Redefining America
Satire: Insult, Derision & Scorn
Science and Literature
Shakespeare – Honors
Short Story
Tomorrow’s Classics
Visual Literacy in the 21st Century

Electives for Non-English Credit

Writing the Novel
Writing Poetry and Short Fiction

The mission of the Classics Department for Upper School students is to foster inquiry into the language, literature, art, and history of Ancient Greece and Rome and neighboring areas of the Mediterranean. Inherently interdisciplinary and comparative, the Classics Department strives to offer a rigorous education in the liberal arts, giving students training in the careful analysis of texts, in effective creation of cogent arguments, and in critical thinking. Study of the cultures of the ancient world adds historical depth and complexity to a student’s understanding of language, literature, material culture, history — and the interrelationships among them — and of many issues important to contemporary society, such as cultural interaction and exchange, race and ethnicity, religion and society. The Classics Department also strives to create and engage in extracurricular activities that allow students to challenge themselves and interact with students nationwide.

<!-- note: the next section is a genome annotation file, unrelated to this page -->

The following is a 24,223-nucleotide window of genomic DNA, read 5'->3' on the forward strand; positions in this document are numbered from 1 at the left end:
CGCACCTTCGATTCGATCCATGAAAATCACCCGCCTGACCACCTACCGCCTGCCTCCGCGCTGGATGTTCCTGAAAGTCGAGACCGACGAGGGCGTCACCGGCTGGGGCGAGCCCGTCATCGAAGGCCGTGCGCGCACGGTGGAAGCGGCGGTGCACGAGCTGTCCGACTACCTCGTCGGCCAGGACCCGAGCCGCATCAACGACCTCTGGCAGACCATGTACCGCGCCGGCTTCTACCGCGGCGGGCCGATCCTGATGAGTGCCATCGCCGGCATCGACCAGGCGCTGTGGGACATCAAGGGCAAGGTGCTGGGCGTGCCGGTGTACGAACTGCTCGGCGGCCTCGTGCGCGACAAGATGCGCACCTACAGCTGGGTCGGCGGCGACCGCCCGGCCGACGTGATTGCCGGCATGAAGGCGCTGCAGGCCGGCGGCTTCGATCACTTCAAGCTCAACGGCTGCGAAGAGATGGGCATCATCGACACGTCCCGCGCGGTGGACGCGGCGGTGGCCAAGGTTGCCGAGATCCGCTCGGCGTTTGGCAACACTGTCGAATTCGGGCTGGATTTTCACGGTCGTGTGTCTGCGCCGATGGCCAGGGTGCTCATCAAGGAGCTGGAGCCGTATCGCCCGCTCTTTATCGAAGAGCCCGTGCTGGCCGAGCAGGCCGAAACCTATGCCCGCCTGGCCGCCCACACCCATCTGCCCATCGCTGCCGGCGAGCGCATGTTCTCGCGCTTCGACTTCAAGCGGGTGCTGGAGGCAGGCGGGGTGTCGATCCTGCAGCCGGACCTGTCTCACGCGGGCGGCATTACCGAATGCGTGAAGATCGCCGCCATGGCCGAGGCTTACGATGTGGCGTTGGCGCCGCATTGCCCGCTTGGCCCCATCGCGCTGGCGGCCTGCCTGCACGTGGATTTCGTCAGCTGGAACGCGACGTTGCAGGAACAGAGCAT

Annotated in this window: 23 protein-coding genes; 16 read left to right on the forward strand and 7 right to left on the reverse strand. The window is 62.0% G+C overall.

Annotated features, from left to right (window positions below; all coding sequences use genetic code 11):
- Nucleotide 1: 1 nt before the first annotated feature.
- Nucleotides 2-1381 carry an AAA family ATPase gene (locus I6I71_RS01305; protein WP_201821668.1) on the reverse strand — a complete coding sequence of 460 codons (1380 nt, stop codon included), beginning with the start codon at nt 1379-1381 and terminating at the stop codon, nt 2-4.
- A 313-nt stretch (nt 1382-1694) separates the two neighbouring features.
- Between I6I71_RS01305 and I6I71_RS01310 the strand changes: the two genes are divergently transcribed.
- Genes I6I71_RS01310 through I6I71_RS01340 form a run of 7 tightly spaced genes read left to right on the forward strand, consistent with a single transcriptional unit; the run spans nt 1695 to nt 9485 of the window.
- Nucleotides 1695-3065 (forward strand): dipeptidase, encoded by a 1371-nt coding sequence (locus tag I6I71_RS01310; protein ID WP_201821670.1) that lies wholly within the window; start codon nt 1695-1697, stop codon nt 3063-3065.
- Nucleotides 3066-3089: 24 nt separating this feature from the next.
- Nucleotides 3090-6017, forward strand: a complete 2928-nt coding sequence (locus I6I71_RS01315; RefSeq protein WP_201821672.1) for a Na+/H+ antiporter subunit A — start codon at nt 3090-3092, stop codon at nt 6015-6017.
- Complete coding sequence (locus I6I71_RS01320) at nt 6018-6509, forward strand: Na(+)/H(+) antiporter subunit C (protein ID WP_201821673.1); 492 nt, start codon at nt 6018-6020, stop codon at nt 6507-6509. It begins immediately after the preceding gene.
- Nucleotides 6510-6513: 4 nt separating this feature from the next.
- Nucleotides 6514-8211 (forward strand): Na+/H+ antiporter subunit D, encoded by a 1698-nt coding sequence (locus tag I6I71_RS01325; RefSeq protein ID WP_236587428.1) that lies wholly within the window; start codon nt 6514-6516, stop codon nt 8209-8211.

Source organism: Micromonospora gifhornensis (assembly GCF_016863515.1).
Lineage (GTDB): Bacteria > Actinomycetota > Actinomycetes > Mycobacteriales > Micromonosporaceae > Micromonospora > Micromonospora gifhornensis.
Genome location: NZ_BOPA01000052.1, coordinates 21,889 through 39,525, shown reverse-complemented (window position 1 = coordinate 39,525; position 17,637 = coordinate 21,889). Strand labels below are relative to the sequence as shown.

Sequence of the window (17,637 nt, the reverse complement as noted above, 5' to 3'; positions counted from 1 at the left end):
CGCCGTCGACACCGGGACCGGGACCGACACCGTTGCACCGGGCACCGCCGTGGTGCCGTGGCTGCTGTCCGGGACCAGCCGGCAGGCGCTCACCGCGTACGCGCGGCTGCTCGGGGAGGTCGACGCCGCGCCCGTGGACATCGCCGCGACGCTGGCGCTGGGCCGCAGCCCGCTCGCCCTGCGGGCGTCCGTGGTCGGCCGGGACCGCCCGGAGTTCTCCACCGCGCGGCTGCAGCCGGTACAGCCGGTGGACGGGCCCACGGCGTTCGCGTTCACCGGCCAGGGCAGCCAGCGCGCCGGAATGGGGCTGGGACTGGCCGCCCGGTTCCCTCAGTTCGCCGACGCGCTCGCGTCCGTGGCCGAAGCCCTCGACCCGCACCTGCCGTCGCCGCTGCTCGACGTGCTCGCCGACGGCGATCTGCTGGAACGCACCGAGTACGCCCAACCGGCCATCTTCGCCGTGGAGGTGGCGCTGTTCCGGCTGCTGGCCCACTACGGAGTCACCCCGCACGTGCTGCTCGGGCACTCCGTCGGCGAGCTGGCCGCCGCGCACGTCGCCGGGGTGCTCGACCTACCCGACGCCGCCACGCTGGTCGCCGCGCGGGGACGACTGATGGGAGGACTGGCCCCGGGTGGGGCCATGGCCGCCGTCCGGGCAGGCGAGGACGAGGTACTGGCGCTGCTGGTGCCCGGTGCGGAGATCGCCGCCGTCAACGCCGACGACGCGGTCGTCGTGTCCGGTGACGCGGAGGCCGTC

Latin I
Latin II
Latin II – Honors
Latin III
Latin III – Honors
Latin IV
Latin IV – Honors
Latin V
Latin AP
Latin Collegiate Seminar: Post-AP


Ancient Greek I
Ancient Greek II


Etymology: Roots and Word Origins
Etymology: Language and Vocabulary Development
Greek and Roman History and Civilization
World Mythology


How would you describe the community at Flint Hill?


Don Paige
Director of the Upper School
Joelle Tam
Upper School English Teacher
Claire Wu
Class of 2024